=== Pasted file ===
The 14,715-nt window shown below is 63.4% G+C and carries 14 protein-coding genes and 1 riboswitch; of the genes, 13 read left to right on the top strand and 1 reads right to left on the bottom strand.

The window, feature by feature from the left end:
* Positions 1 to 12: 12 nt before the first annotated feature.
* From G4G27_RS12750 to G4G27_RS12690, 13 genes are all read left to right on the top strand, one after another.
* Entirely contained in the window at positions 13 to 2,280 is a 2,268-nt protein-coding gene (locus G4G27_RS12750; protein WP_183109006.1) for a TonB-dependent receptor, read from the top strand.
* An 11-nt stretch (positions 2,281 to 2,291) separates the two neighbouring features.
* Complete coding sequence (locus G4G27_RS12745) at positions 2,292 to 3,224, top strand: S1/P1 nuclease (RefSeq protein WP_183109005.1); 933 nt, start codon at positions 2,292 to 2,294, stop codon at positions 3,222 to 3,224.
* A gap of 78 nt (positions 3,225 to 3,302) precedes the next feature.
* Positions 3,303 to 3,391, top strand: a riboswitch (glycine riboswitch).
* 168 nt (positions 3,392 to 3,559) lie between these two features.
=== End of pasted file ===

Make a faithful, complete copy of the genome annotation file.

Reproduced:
The 14,715-nt window shown below is 63.4% G+C and carries 14 protein-coding genes and 1 riboswitch; of the genes, 13 read left to right on the top strand and 1 reads right to left on the bottom strand.

The window, feature by feature from the left end:
* Positions 1 to 12: 12 nt before the first annotated feature.
* From G4G27_RS12750 to G4G27_RS12690, 13 genes are all read left to right on the top strand, one after another.
* Entirely contained in the window at positions 13 to 2,280 is a 2,268-nt protein-coding gene (locus G4G27_RS12750; protein WP_183109006.1) for a TonB-dependent receptor, read from the top strand.
* An 11-nt stretch (positions 2,281 to 2,291) separates the two neighbouring features.
* Complete coding sequence (locus G4G27_RS12745) at positions 2,292 to 3,224, top strand: S1/P1 nuclease (RefSeq protein WP_183109005.1); 933 nt, start codon at positions 2,292 to 2,294, stop codon at positions 3,222 to 3,224.
* A gap of 78 nt (positions 3,225 to 3,302) precedes the next feature.
* Positions 3,303 to 3,391, top strand: a riboswitch (glycine riboswitch).
* 168 nt (positions 3,392 to 3,559) lie between these two features.